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Is it by Gibbs? Or Boltzmann? I do not expect Maxwell. The point is, how was the textbook introduction of partition function today developed.

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  • $\begingroup$ The notation Z is due to Planck (1921), as the first letter of Zustandssumme (sum over states). $\endgroup$ – KCd Feb 12 '17 at 4:25
  • $\begingroup$ Marginally related: physics.stackexchange.com/questions/37617/… $\endgroup$ – Mars Jul 10 '17 at 16:14
  • $\begingroup$ I immediately thought of partition theory from number theory, which was worked on by Ramanujan, and Hardy and Littlewood later found an exact formula. You might want to add some clarifying text to your question. $\endgroup$ – Spencer Jun 8 at 23:48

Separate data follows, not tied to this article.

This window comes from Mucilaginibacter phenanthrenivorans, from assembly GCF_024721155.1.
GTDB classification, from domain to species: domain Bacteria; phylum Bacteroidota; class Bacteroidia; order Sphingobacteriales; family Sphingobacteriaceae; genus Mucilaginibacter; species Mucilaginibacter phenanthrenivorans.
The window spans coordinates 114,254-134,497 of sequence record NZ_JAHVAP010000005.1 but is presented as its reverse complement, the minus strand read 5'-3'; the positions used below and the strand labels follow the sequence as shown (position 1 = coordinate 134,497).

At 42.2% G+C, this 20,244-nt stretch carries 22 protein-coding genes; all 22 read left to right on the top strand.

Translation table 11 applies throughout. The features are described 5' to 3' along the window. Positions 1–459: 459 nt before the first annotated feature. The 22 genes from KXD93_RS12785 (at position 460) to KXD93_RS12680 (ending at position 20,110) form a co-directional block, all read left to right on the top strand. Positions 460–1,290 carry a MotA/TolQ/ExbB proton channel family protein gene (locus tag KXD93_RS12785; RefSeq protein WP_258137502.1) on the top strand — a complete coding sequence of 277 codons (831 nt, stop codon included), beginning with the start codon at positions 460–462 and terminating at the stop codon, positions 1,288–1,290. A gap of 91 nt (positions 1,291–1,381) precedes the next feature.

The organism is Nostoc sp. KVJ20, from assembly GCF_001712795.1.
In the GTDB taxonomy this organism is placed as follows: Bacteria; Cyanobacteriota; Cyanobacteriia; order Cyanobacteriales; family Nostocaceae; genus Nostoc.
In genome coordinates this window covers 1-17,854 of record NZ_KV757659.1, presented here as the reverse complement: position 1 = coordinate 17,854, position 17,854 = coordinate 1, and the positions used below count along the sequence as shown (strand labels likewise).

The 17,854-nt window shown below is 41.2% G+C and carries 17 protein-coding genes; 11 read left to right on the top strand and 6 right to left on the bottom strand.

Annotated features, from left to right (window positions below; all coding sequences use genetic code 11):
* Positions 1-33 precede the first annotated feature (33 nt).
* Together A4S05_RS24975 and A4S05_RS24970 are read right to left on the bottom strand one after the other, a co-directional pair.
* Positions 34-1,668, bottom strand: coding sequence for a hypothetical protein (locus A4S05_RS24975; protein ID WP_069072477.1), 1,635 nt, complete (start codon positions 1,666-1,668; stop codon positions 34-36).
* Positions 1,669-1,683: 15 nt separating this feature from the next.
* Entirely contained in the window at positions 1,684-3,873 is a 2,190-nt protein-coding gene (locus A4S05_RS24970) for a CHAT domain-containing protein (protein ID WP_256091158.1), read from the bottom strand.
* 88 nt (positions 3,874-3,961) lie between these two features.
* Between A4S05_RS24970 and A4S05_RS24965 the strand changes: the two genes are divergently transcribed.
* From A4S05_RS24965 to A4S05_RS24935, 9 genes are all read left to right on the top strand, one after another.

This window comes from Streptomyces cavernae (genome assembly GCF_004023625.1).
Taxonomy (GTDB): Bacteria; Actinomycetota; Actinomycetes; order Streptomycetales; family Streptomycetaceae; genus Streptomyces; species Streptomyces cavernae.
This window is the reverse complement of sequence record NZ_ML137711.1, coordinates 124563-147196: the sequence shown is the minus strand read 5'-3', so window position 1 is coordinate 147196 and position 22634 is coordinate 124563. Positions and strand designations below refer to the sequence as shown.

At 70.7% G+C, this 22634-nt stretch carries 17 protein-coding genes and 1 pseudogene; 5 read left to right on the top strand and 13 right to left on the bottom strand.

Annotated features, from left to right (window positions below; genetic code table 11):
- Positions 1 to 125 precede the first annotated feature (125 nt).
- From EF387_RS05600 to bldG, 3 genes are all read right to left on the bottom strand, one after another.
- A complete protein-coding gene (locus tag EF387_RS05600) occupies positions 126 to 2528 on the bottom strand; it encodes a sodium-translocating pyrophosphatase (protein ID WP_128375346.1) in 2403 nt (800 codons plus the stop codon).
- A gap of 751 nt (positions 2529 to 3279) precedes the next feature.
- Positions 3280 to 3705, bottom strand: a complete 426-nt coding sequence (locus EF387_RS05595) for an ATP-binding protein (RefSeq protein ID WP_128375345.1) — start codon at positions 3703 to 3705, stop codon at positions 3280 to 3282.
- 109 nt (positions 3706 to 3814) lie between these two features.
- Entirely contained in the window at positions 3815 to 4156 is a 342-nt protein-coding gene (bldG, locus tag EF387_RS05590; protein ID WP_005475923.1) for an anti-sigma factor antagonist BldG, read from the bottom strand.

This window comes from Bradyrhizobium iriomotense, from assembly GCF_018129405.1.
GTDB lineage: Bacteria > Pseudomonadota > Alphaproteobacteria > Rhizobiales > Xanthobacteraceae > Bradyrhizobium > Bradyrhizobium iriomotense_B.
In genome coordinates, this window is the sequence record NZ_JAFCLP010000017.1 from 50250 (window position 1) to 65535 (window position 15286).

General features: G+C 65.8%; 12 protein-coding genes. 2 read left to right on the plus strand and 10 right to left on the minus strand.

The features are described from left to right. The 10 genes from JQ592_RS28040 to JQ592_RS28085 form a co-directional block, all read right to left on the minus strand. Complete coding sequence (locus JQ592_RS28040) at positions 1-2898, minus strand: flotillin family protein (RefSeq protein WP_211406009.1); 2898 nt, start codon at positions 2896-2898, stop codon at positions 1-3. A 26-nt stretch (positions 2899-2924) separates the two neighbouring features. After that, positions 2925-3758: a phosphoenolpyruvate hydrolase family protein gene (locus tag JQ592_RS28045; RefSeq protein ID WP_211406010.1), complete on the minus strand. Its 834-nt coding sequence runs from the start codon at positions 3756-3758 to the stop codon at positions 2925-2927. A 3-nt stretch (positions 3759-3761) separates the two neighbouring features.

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From the reading I have done, it is mainly Gibbs. Boltzmann introduced the idea of a factor having the form of exp(-alpha*E) in his re-derivation of Maxwell's distribution for the speeds of gases in 1868. Later the constant alpha was determined to be 1/kT, with k Boltzmann's constant -- I believe this determination was also carried out by Boltzmann. But Boltzmann's definition of entropy was contained in the H-theorem (1872) and later the formula S = k log (Omega) (1878), which deal with an average over single-particle trajectories in phase space, and a constant-energy average, respectively. It was Gibbs who came up with the idea of the canonical and grand canonical ensembles, where the partition function is the essential quantity. Because of this, I've seen the Boltzmann factor referred to as the Gibbs factor in a couple of places. So while I can't point to one website or source that attributes the partition function to Gibbs, I think all this evidence points very strongly to Gibbs having developed it. A good source on Gibbs' work in this area is Lynde Wheeler's biography, Chapter 10.

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